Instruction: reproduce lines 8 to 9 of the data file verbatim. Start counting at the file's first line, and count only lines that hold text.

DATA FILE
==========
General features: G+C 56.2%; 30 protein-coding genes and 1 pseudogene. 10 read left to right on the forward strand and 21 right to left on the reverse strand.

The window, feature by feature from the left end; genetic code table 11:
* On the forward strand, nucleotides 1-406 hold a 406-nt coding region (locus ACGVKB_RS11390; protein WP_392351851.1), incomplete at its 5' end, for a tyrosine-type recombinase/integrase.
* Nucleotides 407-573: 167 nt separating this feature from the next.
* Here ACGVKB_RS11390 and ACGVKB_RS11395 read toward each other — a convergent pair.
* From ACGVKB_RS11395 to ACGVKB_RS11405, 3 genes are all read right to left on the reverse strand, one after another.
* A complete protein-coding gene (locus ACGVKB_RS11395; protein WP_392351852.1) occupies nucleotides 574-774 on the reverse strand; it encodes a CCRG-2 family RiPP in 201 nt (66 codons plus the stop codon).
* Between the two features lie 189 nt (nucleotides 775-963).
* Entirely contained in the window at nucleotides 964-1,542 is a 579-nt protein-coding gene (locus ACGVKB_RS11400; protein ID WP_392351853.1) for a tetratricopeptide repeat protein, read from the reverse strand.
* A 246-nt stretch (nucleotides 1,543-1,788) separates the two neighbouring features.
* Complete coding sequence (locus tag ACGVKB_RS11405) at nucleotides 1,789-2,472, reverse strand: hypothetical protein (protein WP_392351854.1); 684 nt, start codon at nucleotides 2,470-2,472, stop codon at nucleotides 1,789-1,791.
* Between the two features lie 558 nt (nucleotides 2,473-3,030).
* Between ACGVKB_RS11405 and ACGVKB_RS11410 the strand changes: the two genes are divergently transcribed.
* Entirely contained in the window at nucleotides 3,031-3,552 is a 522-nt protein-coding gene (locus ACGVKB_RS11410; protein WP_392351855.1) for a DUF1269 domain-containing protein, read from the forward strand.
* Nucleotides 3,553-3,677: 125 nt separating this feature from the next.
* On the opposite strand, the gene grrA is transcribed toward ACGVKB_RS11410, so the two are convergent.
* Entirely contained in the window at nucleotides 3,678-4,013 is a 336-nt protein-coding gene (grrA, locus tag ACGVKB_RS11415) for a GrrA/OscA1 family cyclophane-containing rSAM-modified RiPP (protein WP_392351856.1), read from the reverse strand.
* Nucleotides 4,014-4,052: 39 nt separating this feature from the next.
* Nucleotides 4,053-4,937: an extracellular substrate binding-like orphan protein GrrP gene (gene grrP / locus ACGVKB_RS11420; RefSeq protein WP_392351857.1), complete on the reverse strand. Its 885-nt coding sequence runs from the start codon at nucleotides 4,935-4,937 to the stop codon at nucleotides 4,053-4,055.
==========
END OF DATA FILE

* Between the two features lie 189 nt (nucleotides 775-963).
* Entirely contained in the window at nucleotides 964-1,542 is a 579-nt protein-coding gene (locus ACGVKB_RS11400; protein ID WP_392351853.1) for a tetratricopeptide repeat protein, read from the reverse strand.